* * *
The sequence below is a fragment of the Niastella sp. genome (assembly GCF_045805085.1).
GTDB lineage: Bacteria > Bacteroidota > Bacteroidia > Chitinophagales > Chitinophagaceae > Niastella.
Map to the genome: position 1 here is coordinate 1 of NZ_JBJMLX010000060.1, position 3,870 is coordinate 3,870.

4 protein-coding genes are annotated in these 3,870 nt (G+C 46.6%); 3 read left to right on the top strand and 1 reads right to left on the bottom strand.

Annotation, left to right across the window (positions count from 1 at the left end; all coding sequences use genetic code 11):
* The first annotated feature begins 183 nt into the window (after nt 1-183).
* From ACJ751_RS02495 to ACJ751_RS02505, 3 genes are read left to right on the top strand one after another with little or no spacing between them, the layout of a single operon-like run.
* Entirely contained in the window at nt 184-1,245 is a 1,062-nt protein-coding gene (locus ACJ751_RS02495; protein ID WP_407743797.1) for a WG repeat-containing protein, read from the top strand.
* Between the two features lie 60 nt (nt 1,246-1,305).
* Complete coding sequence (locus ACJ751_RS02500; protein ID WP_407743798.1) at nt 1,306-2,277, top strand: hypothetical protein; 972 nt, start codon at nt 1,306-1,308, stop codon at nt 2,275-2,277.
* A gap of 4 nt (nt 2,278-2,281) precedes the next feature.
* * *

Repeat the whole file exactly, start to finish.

The sequence below is a fragment of the Niastella sp. genome (assembly GCF_045805085.1).
GTDB lineage: Bacteria > Bacteroidota > Bacteroidia > Chitinophagales > Chitinophagaceae > Niastella.
Map to the genome: position 1 here is coordinate 1 of NZ_JBJMLX010000060.1, position 3,870 is coordinate 3,870.

4 protein-coding genes are annotated in these 3,870 nt (G+C 46.6%); 3 read left to right on the top strand and 1 reads right to left on the bottom strand.

Annotation, left to right across the window (positions count from 1 at the left end; all coding sequences use genetic code 11):
* The first annotated feature begins 183 nt into the window (after nt 1-183).
* From ACJ751_RS02495 to ACJ751_RS02505, 3 genes are read left to right on the top strand one after another with little or no spacing between them, the layout of a single operon-like run.
* Entirely contained in the window at nt 184-1,245 is a 1,062-nt protein-coding gene (locus ACJ751_RS02495; protein ID WP_407743797.1) for a WG repeat-containing protein, read from the top strand.
* Between the two features lie 60 nt (nt 1,246-1,305).
* Complete coding sequence (locus ACJ751_RS02500; protein ID WP_407743798.1) at nt 1,306-2,277, top strand: hypothetical protein; 972 nt, start codon at nt 1,306-1,308, stop codon at nt 2,275-2,277.
* A gap of 4 nt (nt 2,278-2,281) precedes the next feature.